'They Loudly Announced My Prowess'

Charles Platiau / Reuters
Editor’s Note: This article previously appeared in a different format as part of The Atlantic’s Notes section, retired in 2021.

High-heel haters gonna hate. But below are a few (more) pro-heels arguments from readers. I love this one from Allyssa:

My first pair of heels were burgundy pumps with pointed toes, ankle straps, and six inches of lift that were purchased with a single parent’s income from a department store clearance rack. For an undeniably awkward teenager, they didn’t just click as I walked through the halls at speech and debate tournaments. They loudly announced my prowess, my success, and my power. I became known as The Girl in the Red Shoes.  And I have never looked back.

Through various stages of my life and career—weight gain, failed relationships, bad haircuts—sky-high heels have always made me feel like the woman I want to be: Someone who embodies a uniquely feminine strength, someone who owns any room she walks into, and someone who can play with the boys without having to be one.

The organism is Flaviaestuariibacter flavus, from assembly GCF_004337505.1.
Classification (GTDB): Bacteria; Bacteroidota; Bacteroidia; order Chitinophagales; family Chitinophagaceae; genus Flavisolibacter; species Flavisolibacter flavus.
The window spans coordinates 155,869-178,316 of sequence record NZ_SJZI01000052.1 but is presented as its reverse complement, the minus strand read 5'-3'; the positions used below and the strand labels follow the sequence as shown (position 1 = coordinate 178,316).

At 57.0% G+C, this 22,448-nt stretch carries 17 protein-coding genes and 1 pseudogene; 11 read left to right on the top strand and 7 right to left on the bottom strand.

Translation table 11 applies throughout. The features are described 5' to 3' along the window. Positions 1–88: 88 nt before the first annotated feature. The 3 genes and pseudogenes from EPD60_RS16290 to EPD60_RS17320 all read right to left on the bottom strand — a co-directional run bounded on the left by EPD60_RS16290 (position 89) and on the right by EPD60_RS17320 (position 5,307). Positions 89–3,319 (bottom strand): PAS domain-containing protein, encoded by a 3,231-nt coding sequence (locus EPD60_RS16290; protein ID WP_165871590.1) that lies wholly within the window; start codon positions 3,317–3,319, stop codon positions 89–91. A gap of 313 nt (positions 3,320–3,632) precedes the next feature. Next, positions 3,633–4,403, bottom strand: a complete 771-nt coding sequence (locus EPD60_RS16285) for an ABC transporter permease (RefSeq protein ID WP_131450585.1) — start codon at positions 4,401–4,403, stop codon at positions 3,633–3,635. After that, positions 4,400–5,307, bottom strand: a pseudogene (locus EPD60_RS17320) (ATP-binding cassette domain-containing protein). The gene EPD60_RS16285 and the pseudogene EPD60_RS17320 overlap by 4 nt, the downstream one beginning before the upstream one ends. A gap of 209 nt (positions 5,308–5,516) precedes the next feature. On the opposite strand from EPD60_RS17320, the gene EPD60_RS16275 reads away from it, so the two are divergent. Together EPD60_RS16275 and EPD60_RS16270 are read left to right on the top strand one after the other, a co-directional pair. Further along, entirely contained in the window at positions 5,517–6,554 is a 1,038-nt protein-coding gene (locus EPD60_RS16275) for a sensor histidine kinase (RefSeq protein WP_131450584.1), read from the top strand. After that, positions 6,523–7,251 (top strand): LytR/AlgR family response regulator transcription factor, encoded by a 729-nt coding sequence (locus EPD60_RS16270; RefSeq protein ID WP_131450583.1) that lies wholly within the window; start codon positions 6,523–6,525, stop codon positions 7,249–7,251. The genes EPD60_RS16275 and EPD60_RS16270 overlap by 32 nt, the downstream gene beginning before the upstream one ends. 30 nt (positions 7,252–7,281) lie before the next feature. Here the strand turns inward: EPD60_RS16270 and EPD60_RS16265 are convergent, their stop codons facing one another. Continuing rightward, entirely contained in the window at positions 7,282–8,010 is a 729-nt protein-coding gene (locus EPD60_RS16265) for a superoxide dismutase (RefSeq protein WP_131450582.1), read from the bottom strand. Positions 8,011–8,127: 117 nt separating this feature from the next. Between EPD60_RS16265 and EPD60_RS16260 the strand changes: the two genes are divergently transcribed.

And here’s Lisa, who likes the aesthetics of heels:

I am an architect and appreciate good design, including the design of shoes. Flats and loafers can be cute, but my eyes are always drawn to platform heels and high-heeled booties. I am 5'7" and love feeling tall when wearing high heels. Obviously heels are not suitable when on construction sites, but I have a great pair of bubblegum pink construction boots for that!

Lisa adds, “I get complimented on my heels more by random men on the street than by women.” Maybe men should try the heels for themselves? That’s what a group of guys did for this viral video:

(Hat tip: Rebekah Lowin)